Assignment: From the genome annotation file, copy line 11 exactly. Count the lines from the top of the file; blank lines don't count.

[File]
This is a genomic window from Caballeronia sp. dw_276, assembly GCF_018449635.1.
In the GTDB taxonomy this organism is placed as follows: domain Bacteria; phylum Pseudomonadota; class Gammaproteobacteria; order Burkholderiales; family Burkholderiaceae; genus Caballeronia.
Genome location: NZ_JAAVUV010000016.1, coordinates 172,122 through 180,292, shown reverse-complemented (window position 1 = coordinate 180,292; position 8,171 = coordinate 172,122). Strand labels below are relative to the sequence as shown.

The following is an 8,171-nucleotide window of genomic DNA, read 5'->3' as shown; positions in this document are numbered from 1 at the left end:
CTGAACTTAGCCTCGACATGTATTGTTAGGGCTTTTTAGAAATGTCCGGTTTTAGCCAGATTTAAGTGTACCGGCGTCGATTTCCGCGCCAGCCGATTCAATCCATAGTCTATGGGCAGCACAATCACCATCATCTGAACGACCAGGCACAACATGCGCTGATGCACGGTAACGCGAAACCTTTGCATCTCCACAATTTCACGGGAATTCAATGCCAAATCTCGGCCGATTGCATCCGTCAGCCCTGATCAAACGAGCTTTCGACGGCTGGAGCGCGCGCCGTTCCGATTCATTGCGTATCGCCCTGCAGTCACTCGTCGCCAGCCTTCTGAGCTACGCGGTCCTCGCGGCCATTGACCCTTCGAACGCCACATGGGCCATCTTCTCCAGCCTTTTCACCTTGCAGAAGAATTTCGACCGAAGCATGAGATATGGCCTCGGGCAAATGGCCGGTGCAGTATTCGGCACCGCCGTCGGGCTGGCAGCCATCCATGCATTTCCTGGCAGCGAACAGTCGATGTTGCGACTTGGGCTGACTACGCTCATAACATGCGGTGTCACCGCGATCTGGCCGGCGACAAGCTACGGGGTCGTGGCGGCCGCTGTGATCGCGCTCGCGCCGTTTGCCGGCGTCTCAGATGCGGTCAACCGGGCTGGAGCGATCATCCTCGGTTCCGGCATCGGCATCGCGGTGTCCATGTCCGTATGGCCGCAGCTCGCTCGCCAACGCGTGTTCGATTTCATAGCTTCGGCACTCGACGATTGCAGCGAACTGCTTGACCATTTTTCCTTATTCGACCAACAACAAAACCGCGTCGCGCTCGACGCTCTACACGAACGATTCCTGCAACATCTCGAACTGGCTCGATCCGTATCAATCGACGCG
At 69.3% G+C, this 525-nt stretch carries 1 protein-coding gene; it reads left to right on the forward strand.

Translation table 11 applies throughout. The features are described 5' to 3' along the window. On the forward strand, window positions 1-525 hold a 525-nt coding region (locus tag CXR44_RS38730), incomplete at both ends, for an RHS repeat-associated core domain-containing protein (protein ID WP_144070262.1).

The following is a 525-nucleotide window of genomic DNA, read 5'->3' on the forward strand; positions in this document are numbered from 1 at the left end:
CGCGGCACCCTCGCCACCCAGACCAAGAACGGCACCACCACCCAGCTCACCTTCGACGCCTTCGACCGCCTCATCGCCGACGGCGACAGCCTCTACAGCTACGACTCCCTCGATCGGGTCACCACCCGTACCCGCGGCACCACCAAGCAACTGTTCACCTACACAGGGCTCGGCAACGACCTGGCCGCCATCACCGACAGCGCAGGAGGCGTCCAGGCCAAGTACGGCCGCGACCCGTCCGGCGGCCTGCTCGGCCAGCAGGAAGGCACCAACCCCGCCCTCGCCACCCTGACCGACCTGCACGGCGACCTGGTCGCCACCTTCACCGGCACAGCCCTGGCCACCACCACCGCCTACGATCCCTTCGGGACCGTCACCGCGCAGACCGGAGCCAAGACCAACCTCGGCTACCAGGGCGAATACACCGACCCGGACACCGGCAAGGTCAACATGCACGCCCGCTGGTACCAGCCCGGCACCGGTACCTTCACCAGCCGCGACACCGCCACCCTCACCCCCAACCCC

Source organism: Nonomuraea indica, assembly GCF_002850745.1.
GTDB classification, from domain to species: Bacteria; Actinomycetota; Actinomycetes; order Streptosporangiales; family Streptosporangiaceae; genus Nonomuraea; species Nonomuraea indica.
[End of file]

GTDB classification, from domain to species: Bacteria; Actinomycetota; Actinomycetes; order Streptosporangiales; family Streptosporangiaceae; genus Nonomuraea; species Nonomuraea indica.